Cardiovascular Physiology 2

Blood distribution

Organ or system Percent of blood flow
digestive system 21%
liver 6%
kidneys 20%
skin 9%
brain 13%
heart 3%
skeletal muscle 15%
bone 5%

Vessel functions

arteries

rapid-transit passageways

pressure reservoirs

elastic recoil and arterial pressure fluctuation

pulse pressure

mean arterial pressure as driving force

Part = dbp + 1/3 pp

arterioles

major resistance vessels

pressure drop from 93 mm Hg → 37 mm Hg

provides the ΔP

damps out the pulsatile pressure swings

vasoconstriction

increased O2
decreased CO2 and metabolites
sympathetic stimulation 
epinephrine 
vasopressin 
angiotensin II

vasodilatation

adenosine acts as a vasodilator in the heart;
it triggers the reactive hyperemia seen following occlusion/reperfusion of a coronary artery
and ameliorates reperfusion-induced injury

vascular tone

local control determines distribution of cardiac output

active hyperemia and vasodilatation

extrinsic control regulates arterial blood pressure

sympathetic tone

local control to override vasoconstriction

particularly skeletal muscle and skin

generally no parasympathetic innervation

exceptions:  penis and clitoris

cardiovascular control center

hormones

capillaries

10–40×109

sites of exchange

walls thin:  1 μm

small diameter:  7 μm

extensive branching:  no cell is more than 100 μm away

surface area of about 600 m2, only 250 mL of blood

slow velocity of flow

calculation of the cross-sectional areas:

Acapillary = π × r2
Acapillary = 3.14 × ((7.5 ÷ 2) μm)2
Acapillary = 3.14 × 14.06 μm2
Acapillary = 44.2 μm2
Atotal = Ncapillaries × Acapillary
Atotal = 35×109 × 44.2 μm2
Atotal = 1.5×1012 μm2
Atotal = 1.5 m2
Aaorta = π × r2
Aaorta = 3.14 × ((2.5 ÷ 2) cm)2
Aaorta = 3.14 × 1.56 cm2
Aaorta = 4.9 cm2
Aaorta = 4.9×10-4 m2

diffusion across capillary wall for solute exchange

there are no carrier-mediated transport systems

bulk flow across capillary wall and ECF distribution

ultrafiltration

reabsorption

driving forces

Type of pressure Pressure value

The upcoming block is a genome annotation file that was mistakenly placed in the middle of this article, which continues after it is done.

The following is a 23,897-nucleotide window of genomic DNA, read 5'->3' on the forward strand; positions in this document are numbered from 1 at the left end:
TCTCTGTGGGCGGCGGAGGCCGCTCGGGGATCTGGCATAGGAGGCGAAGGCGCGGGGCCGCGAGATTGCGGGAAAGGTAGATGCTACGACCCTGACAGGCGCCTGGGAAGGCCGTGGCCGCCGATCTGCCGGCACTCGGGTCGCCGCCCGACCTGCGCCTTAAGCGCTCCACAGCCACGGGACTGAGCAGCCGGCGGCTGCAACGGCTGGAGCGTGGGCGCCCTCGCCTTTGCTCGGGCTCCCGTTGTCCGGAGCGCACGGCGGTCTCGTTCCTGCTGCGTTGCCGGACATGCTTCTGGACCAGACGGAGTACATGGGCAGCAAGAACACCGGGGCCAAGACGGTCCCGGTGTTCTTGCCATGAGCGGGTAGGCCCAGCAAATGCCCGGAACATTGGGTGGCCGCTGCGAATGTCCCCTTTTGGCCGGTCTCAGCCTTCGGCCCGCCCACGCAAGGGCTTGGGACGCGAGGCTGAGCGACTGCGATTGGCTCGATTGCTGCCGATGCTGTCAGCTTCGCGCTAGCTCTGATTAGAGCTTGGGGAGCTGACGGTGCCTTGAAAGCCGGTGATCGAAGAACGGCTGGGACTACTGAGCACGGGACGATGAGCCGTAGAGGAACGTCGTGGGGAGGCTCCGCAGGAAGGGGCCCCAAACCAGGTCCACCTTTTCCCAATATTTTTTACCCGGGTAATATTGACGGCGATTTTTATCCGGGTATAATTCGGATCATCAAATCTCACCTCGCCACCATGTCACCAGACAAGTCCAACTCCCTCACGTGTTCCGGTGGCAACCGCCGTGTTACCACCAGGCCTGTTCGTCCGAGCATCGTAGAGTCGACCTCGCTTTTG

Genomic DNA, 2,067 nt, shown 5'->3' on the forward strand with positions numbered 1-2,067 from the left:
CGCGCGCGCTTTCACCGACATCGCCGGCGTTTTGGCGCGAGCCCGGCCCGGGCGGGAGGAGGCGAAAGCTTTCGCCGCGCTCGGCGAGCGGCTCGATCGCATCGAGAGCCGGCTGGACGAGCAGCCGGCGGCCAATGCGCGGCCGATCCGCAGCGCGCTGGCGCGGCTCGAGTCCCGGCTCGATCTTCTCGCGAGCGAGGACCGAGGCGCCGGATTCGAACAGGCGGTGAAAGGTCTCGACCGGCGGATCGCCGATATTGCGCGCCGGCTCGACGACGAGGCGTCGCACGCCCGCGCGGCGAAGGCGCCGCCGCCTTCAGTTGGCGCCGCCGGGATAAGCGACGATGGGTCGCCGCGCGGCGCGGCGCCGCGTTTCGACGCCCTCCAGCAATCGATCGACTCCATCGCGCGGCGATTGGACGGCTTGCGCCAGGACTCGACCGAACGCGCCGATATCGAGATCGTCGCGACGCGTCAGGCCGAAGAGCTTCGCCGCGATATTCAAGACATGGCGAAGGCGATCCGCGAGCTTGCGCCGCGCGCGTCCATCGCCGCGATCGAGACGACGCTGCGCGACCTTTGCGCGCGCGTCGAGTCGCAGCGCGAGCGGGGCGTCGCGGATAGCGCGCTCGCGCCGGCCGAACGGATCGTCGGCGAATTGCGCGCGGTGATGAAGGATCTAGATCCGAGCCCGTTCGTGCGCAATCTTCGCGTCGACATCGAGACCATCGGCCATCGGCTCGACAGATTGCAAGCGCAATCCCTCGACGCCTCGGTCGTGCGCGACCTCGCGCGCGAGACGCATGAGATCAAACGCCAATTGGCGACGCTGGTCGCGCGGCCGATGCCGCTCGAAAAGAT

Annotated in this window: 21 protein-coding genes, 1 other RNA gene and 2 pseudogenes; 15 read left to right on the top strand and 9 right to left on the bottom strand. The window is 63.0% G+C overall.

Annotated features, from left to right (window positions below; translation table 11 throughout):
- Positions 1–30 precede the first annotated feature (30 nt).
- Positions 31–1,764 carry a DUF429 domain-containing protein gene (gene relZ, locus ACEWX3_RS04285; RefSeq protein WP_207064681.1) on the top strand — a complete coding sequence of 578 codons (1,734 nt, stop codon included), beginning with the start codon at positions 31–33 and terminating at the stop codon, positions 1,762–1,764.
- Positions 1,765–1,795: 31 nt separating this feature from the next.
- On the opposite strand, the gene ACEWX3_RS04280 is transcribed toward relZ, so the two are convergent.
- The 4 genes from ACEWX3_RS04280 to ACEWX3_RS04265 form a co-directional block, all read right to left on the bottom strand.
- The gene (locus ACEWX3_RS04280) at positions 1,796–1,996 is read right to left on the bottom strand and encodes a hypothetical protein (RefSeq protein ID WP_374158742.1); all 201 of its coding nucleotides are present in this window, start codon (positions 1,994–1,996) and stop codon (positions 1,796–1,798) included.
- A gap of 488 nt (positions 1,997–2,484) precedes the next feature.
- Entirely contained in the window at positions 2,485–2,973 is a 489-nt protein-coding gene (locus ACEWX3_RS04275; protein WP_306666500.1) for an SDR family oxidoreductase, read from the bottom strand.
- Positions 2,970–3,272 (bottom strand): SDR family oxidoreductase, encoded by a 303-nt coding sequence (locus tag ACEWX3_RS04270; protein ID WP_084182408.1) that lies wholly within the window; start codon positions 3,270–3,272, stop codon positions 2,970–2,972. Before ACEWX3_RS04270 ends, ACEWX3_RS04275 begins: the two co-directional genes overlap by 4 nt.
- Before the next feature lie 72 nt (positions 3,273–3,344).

capillary blood pressure 37 mm Hg → 17 mm Hg
blood colloid osmotic pressure (oncotic pressure) 25 mm Hg
interstitial-fluid hydrostatic pressure 1 mm Hg
interstitial-fluid:  colloid osmotic pressure ~ 0 mm Hg

lymphatic system and interstitial fluid return

structure of lymphatic capillaries

muscle contractions and valves

functions

return of excess filtered fluid

defense against disease

transport of absorbed fat

return of filtered protein

edema

reduced concentration of plasma proteins

urine loss

decreased synthesis

protein deficiency

massive skin loss

increased permeability of capillary walls

inflammation, blisters, hives

increased venous pressure

blockage of lymph vessels

filariasis 1

elephantiasis

veins

capacitance vessels:  >60% in systemic veins

venous return

sympathetic activity

contrast results of arteriolar constriction

skeletal-muscle pump

gravity

venous pressure

fainting

venous valves

varicose veins 2

respiratory pump

cardiac suction

Questions for thought
1.   Distinguish between elastic arteries, muscular arteries, and arterioles with respect to location, structure, and functional adaptations.
2.   Describe the relationships of the various pressures affecting fluid movement through the capillary wall. How would allowing plasma proteins to leak out of the capillary affect this balance?
3.   Describe the role of lymphatic vessels in modulating edema.
4.   Explain how blood is returned via the caval veins to the atria of the heart.
5.   Explain how arterioles are used to control both blood distribution and blood pressure.

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